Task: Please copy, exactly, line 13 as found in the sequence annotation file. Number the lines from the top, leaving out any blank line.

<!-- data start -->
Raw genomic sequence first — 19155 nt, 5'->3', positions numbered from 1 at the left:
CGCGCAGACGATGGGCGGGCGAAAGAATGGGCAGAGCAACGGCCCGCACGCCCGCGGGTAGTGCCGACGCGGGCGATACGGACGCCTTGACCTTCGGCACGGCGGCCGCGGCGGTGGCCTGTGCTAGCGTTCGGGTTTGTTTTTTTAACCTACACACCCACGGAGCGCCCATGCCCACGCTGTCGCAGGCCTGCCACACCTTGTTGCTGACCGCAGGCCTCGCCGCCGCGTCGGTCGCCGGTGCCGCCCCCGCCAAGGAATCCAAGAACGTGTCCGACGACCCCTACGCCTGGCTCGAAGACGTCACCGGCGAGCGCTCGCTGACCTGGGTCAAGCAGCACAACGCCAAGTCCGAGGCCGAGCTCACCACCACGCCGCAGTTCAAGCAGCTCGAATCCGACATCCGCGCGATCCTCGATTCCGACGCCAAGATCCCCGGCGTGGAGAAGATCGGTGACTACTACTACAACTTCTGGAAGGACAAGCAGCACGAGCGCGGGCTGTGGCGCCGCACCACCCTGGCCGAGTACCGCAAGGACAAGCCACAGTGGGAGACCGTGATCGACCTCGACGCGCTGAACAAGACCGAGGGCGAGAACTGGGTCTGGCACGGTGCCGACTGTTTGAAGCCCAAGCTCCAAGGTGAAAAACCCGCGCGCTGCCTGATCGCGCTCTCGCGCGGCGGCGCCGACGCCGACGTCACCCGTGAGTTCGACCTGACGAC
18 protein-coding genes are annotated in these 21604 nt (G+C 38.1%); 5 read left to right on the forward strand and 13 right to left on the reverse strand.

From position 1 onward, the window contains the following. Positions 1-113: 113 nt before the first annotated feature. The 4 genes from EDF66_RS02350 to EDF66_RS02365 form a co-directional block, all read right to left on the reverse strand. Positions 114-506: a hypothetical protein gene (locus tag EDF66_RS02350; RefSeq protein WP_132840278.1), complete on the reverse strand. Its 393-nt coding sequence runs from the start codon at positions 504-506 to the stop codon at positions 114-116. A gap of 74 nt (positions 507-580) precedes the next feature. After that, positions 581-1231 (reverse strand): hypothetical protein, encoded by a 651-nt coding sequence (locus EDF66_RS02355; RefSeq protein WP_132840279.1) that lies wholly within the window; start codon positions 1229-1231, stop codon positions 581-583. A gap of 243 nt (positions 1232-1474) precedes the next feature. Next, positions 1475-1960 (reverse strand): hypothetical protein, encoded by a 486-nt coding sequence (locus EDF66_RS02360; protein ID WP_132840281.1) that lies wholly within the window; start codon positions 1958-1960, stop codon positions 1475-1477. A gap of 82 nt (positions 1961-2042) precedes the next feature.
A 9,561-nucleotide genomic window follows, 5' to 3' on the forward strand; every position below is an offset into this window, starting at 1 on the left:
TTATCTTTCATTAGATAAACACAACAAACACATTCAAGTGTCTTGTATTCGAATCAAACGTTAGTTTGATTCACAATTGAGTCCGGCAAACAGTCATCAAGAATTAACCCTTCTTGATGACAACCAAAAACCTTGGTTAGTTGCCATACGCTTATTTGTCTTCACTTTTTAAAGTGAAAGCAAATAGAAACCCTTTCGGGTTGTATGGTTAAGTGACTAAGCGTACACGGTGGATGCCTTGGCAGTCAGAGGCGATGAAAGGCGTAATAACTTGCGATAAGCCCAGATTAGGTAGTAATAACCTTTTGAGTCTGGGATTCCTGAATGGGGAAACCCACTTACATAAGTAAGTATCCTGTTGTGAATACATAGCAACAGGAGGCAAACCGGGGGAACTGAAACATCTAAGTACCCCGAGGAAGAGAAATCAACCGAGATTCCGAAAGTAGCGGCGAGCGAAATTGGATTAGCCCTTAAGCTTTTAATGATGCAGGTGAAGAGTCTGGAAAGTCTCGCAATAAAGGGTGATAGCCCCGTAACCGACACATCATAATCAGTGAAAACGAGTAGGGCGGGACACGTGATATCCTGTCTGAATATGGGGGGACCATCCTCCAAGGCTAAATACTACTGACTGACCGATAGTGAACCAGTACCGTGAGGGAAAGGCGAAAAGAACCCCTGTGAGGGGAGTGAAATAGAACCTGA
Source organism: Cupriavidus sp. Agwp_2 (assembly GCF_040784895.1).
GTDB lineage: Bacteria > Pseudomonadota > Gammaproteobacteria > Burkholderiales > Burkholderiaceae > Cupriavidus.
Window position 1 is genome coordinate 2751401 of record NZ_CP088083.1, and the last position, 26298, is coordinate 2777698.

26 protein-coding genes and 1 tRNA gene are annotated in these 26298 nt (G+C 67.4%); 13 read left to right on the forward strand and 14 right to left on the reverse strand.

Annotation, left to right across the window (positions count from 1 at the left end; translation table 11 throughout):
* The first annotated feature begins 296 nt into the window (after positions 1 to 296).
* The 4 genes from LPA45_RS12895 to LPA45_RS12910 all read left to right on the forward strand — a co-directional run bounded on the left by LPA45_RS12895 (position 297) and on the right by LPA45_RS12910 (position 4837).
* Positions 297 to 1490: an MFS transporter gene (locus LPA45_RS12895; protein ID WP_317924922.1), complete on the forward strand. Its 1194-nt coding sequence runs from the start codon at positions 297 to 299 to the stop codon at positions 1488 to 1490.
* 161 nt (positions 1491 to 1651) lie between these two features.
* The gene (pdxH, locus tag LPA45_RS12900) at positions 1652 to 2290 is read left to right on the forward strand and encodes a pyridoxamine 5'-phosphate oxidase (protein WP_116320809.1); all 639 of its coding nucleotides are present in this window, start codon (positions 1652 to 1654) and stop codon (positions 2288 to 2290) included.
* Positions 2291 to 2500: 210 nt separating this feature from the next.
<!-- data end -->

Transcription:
* The 4 genes from LPA45_RS12895 to LPA45_RS12910 all read left to right on the forward strand — a co-directional run bounded on the left by LPA45_RS12895 (position 297) and on the right by LPA45_RS12910 (position 4837).